What is a Profit and Loss Report?
Just taking a note of your bank balance at the end of the month doesn’t tell the full story of how your business is progressing. If you’re using a computerised system, once you’ve completed all the bookkeeping and reconciled the bank account, it is easy to run a few reports to the last day of the month. You can then discover the financial position of your business as it stands at the end of the month; if you’re making a profit or a loss, see where you are doing well or not so well and plan improvements before something becomes a problem. Your accountant will be able to read even more into these reports and give advice on what you should be doing next.
A profit and loss report tells you if the business has made a profit or a loss! It involves slightly more than total income minus total expenditure.
Usually, in a computerised system, the figures are taken from the date the sales and purchase invoices were issued (accrual accounting), not the date of payment (cash accounting), and do not include VAT.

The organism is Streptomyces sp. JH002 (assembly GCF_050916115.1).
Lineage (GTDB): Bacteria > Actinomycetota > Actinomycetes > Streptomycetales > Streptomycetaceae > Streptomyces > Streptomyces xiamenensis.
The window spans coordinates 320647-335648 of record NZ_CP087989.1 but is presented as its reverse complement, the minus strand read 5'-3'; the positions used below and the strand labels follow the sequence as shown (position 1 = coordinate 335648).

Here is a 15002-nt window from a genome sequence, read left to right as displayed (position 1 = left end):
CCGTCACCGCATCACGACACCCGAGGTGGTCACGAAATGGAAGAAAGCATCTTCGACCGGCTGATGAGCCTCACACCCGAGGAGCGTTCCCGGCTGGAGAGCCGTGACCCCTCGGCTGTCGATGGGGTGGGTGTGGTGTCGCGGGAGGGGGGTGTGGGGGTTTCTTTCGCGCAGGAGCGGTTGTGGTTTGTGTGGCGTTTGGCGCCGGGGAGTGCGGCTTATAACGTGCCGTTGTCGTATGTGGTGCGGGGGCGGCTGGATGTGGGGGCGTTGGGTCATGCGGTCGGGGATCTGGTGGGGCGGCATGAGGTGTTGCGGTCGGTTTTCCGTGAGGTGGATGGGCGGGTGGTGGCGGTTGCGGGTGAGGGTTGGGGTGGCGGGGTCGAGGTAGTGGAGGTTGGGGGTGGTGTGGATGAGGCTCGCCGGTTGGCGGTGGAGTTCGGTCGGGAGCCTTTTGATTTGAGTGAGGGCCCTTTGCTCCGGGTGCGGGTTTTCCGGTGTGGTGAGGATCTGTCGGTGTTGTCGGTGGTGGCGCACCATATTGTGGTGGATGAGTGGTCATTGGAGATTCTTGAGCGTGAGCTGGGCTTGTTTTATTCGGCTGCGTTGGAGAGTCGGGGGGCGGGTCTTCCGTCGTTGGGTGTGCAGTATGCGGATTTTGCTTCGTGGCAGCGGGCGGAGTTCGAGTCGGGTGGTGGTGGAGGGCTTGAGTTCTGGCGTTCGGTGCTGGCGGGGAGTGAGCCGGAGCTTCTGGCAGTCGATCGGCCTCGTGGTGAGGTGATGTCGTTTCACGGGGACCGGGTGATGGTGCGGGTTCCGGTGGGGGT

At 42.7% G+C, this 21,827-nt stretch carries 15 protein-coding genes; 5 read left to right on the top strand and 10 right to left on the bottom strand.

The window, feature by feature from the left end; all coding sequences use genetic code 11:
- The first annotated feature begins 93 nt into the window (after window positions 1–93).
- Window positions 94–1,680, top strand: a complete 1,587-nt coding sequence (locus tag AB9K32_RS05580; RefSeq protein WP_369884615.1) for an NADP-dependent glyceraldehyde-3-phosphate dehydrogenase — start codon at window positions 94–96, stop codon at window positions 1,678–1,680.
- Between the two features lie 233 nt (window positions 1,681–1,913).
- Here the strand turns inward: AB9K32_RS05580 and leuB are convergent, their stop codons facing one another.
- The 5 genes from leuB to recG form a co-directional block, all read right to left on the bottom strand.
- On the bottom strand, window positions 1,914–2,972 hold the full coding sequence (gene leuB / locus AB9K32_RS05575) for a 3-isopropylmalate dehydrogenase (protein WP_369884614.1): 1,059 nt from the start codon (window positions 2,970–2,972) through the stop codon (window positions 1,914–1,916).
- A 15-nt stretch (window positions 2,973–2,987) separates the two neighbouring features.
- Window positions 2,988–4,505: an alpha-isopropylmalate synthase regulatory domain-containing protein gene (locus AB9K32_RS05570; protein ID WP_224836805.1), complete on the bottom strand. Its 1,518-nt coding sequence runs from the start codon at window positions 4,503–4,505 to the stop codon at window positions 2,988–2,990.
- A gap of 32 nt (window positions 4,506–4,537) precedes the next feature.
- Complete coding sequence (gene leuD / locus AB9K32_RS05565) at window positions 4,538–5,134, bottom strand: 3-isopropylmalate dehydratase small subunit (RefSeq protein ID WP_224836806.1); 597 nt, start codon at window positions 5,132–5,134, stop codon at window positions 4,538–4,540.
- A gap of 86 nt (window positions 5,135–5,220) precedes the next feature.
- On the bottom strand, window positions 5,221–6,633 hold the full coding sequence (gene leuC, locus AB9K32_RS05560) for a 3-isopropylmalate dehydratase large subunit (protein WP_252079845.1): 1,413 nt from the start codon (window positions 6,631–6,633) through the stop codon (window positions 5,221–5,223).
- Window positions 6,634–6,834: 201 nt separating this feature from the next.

Note: You may be able to choose an option to show you the profit and loss on a cash accounting basis.
The gross profit (or loss) is the total income, such as sales and bank interest, minus the cost of sales, which are costs directly involved in the production of goods sold. The net profit (or loss), the final figure, is the gross profit minus all the expenses.
Once you have the P&L (profit and loss) report for the month, compare it with previous months and ask yourself questions, for example:
Are you making approximately the same profit each month?
Is your profit increasing each month?
If you’re making a loss each month, what can you do to decrease the loss and start making a profit?
Can you increase the sales or reduce the expenses?
To find out the profit or loss for the year to date, run off the report from the start of the financial year to the month end date. If you have reports for previous years to the same month, compare them and ask the same questions.
Look at your P&L report in detail every month.
Look for trends in your business so that you can make secure financial decisions to grow your business.
Investigate anything that goes against previous trends or seems ‘not quite right’.
- Calculating your profit and loss involves more than total income minus total expenditure
- Computerised systems typically use the date invoices were issued, not paid and don’t include VAT
- Comparing monthly profit and loss reports can reveal trends
- This can help inform your forward planning or alert you to irregularities
Apr 19, 2015